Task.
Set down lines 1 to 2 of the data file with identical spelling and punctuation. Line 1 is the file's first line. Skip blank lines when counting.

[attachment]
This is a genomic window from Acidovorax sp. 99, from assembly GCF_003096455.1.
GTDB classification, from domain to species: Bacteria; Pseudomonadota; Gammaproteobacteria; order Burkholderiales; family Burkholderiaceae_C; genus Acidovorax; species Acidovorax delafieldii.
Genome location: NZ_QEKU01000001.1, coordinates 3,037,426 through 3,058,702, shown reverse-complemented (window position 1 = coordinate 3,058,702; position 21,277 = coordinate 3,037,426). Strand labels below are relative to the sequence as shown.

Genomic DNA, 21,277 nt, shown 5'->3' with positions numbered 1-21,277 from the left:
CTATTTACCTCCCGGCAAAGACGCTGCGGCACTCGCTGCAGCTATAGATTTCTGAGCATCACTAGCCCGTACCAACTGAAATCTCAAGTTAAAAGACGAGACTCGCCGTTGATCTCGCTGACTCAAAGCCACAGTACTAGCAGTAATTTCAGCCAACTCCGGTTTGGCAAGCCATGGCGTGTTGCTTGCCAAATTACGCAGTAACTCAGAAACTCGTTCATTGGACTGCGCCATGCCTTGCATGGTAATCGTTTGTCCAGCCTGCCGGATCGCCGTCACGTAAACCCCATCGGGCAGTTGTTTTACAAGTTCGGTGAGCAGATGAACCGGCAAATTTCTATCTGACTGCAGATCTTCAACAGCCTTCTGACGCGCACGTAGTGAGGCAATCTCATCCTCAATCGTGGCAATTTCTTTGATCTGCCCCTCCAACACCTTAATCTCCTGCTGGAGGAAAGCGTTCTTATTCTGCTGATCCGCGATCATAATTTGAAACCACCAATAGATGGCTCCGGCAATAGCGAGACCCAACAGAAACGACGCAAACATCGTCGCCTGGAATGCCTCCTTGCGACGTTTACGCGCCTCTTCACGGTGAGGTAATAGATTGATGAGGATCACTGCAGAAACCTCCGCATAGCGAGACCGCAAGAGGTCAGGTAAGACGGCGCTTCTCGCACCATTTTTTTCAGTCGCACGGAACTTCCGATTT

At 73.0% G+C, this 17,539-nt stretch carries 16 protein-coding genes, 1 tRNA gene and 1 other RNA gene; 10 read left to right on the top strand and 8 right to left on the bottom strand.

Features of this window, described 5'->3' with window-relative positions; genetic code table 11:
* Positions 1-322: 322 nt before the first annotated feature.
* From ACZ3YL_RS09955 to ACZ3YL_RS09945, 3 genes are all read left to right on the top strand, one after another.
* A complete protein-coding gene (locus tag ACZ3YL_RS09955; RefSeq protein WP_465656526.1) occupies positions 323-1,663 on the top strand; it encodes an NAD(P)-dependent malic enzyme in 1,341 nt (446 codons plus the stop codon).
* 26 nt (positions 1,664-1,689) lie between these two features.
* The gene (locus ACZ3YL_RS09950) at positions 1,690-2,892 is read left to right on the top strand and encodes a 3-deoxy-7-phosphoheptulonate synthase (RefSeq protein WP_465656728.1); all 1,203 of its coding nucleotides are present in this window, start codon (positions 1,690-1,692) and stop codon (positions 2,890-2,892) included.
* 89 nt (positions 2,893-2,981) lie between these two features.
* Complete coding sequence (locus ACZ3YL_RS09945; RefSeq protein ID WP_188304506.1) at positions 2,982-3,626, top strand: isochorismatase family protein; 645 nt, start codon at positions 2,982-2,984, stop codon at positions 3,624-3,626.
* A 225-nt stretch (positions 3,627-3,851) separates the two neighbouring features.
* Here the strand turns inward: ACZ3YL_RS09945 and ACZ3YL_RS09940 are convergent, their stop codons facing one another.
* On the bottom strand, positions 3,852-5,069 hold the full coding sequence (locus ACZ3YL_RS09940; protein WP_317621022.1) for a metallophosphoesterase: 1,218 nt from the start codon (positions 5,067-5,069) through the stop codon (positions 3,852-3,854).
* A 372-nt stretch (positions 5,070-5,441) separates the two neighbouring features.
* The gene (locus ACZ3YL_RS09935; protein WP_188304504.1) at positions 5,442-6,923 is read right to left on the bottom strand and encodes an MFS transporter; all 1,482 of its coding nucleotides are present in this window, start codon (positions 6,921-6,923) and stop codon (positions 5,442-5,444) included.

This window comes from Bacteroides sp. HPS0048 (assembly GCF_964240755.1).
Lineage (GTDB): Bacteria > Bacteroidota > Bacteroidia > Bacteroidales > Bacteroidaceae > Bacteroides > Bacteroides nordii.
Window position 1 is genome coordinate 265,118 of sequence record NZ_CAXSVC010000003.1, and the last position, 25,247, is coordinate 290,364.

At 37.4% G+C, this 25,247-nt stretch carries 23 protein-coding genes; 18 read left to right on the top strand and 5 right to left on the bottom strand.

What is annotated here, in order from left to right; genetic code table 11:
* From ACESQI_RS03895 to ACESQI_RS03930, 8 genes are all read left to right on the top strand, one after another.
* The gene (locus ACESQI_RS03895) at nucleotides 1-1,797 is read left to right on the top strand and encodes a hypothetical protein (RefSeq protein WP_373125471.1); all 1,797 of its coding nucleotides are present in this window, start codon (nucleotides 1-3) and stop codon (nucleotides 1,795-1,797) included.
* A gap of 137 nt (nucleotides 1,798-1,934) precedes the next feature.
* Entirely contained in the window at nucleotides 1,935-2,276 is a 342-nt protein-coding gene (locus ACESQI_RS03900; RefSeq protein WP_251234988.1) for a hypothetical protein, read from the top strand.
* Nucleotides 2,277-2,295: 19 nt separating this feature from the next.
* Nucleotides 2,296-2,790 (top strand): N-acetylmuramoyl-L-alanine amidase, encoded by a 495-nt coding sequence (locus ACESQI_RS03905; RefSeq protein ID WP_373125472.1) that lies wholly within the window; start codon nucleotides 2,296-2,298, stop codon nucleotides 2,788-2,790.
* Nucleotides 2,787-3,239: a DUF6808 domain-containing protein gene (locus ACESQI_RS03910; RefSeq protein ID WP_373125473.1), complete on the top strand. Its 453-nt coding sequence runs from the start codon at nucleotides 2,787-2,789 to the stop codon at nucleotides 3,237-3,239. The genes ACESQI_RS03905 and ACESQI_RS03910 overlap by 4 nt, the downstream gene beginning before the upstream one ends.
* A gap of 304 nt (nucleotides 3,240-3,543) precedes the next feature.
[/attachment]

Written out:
This is a genomic window from Acidovorax sp. 99, from assembly GCF_003096455.1.
GTDB classification, from domain to species: Bacteria; Pseudomonadota; Gammaproteobacteria; order Burkholderiales; family Burkholderiaceae_C; genus Acidovorax; species Acidovorax delafieldii.